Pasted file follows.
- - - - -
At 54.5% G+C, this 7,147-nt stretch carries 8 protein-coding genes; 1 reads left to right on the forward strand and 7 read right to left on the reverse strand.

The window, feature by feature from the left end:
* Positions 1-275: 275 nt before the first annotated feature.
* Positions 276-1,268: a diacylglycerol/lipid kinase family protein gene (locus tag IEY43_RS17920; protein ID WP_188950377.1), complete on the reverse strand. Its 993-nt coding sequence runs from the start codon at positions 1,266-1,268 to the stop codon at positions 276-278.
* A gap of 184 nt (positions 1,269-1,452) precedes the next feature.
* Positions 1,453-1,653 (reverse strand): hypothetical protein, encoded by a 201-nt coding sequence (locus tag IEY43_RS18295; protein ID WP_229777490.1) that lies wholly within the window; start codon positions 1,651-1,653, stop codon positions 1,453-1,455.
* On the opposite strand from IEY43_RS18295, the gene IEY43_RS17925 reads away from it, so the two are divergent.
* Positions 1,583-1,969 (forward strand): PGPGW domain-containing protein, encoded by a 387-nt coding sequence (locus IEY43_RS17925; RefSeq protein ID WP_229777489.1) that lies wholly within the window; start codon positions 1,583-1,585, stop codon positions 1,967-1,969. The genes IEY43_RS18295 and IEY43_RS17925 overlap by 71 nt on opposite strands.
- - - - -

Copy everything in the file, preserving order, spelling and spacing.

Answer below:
At 54.5% G+C, this 7,147-nt stretch carries 8 protein-coding genes; 1 reads left to right on the forward strand and 7 read right to left on the reverse strand.

The window, feature by feature from the left end:
* Positions 1-275: 275 nt before the first annotated feature.
* Positions 276-1,268: a diacylglycerol/lipid kinase family protein gene (locus tag IEY43_RS17920; protein ID WP_188950377.1), complete on the reverse strand. Its 993-nt coding sequence runs from the start codon at positions 1,266-1,268 to the stop codon at positions 276-278.
* A gap of 184 nt (positions 1,269-1,452) precedes the next feature.
* Positions 1,453-1,653 (reverse strand): hypothetical protein, encoded by a 201-nt coding sequence (locus tag IEY43_RS18295; protein ID WP_229777490.1) that lies wholly within the window; start codon positions 1,651-1,653, stop codon positions 1,453-1,455.
* On the opposite strand from IEY43_RS18295, the gene IEY43_RS17925 reads away from it, so the two are divergent.
* Positions 1,583-1,969 (forward strand): PGPGW domain-containing protein, encoded by a 387-nt coding sequence (locus IEY43_RS17925; RefSeq protein ID WP_229777489.1) that lies wholly within the window; start codon positions 1,583-1,585, stop codon positions 1,967-1,969. The genes IEY43_RS18295 and IEY43_RS17925 overlap by 71 nt on opposite strands.